MARPOL Annex II Reg.18 states that NLS residues from ship cargo hoses and piping systems shall not be drained back to the ship.

Violators of these regulations are liable for civil penalties of up to $25,000 per day, per violation, with each day of a continuing violation constituting a separate violation. Knowingly violating the regulations may result in fines for each violation of up to $50,000, imprisonment for up to five years, or both. Non-compliance may also result in the revocation of a facility's COA, resulting in termination of the facility's marine operations.
 

Maritime Reporter July 2014 Digital Edition
FREE Maritime Reporter Subscription
Latest Maritime News    rss feeds

Legal

Iraq to Appeal US Court Decision on Kurdish Oil

The Iraqi oil ministry said on Thursday it would challenge a U.S. court decision that stopped U.S. Marshals from seizing some one million barrels of disputed Kurdish oil docked near Texas.

USCG Shares Safety Tips for Labor Day, Riverfest

Labor Day weekend marks the unofficial end of the boating season and is known as one of the busiest recreational boating weekends on the Ohio River. With approximately 2,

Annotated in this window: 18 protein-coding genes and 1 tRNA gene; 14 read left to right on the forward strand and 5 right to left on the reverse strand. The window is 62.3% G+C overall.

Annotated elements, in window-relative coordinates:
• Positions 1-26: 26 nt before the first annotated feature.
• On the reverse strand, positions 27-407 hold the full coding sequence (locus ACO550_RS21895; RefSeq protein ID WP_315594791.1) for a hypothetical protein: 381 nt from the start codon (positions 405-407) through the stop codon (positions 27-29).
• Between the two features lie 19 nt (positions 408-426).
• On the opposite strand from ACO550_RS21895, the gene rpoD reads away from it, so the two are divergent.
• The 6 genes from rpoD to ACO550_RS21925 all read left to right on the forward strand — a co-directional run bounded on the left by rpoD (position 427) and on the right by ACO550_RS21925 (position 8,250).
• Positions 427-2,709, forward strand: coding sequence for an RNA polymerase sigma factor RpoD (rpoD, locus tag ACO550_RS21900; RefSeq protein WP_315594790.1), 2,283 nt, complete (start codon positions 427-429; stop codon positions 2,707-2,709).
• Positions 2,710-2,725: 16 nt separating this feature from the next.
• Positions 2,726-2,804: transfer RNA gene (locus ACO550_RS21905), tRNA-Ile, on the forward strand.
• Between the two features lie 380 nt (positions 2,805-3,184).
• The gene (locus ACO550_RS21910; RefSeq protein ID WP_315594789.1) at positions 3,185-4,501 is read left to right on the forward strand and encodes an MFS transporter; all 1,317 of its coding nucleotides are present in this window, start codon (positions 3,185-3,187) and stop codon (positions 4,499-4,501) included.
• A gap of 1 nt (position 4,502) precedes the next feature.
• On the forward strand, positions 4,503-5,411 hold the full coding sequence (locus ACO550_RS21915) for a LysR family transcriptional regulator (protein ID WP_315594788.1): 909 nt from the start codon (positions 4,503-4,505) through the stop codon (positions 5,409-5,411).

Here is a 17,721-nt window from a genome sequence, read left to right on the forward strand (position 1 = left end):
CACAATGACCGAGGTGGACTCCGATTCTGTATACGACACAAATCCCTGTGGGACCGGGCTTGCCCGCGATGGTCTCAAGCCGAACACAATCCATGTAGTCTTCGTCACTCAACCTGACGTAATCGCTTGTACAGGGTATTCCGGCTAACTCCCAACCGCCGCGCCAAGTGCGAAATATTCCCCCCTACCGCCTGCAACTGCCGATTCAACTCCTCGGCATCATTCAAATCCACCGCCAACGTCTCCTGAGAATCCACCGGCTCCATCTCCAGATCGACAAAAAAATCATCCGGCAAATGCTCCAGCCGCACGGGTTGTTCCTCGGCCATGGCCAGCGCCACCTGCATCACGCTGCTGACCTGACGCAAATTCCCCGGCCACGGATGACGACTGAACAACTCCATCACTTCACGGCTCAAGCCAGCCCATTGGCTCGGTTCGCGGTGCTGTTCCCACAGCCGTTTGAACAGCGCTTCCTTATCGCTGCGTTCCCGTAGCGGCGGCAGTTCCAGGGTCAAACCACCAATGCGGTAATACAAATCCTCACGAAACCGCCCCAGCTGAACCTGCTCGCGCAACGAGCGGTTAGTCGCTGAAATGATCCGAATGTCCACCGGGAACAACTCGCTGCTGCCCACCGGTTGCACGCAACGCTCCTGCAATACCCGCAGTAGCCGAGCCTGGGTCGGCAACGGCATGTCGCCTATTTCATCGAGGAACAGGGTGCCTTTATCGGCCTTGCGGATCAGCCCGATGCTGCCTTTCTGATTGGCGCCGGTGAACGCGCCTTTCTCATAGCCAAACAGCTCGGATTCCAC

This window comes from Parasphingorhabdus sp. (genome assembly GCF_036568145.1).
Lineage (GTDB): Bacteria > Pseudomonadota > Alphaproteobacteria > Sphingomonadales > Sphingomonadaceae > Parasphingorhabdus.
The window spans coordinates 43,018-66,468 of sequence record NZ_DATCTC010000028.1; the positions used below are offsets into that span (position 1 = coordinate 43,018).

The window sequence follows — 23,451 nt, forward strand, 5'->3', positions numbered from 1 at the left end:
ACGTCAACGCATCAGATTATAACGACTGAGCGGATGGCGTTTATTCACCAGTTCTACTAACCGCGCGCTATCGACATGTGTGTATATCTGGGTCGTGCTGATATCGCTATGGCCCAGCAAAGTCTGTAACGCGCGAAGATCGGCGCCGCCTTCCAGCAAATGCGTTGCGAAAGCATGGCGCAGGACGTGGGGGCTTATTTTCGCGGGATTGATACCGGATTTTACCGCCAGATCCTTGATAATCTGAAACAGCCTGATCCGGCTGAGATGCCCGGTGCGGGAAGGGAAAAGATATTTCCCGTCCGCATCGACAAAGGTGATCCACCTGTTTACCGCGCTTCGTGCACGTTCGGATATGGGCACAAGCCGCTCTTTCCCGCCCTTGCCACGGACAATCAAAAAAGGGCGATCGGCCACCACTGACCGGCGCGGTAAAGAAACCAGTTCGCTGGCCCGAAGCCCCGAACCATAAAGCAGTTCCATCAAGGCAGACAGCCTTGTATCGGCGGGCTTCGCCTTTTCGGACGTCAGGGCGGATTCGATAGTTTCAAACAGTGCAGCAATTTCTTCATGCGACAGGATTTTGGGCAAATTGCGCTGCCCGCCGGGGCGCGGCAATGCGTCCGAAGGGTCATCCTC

Wishful Thinking From Across the Pond

European Shipowners Pursue Softening of the Jones Act   Just last month, the Secretary General of the European Community Shipowners’ Association (ECSA) opined

Ports

Scrap Metal Exporter Pens Terminal Agreement

Port Canaveral Scrap Terminal LLC (PCST), a bulk ferrous scrap exporter, has signed a lease with the Canaveral Port Authority to operate a terminal in the north cargo area at Port Canaveral.

Iraqi Kurdistan Oil Shipments Reach 8.8m Barrels

Iraqi Kurdistan has shipped 8.8 million barrels of oil from the Turkish port of Ceyhan since May, Turkish Energy Minister Taner Yildiz said, as the autonomous region

CMA CGM Continues Expansion, Confirms Profits

The Board of Directors of CMA CGM Group, the world’s third largest container shipping company, met under the chairmanship of Jacques R. Saadé, Chairman and Chief Executive Officer,

Environmental

BMT WBM to Showcase TUFLOW at World Bank Seminar

BMT WBM ( (BMT), a subsidiary of BMT Group Ltd, a leading international engineering and risk management consultancy, is delighted to announce that it will be presenting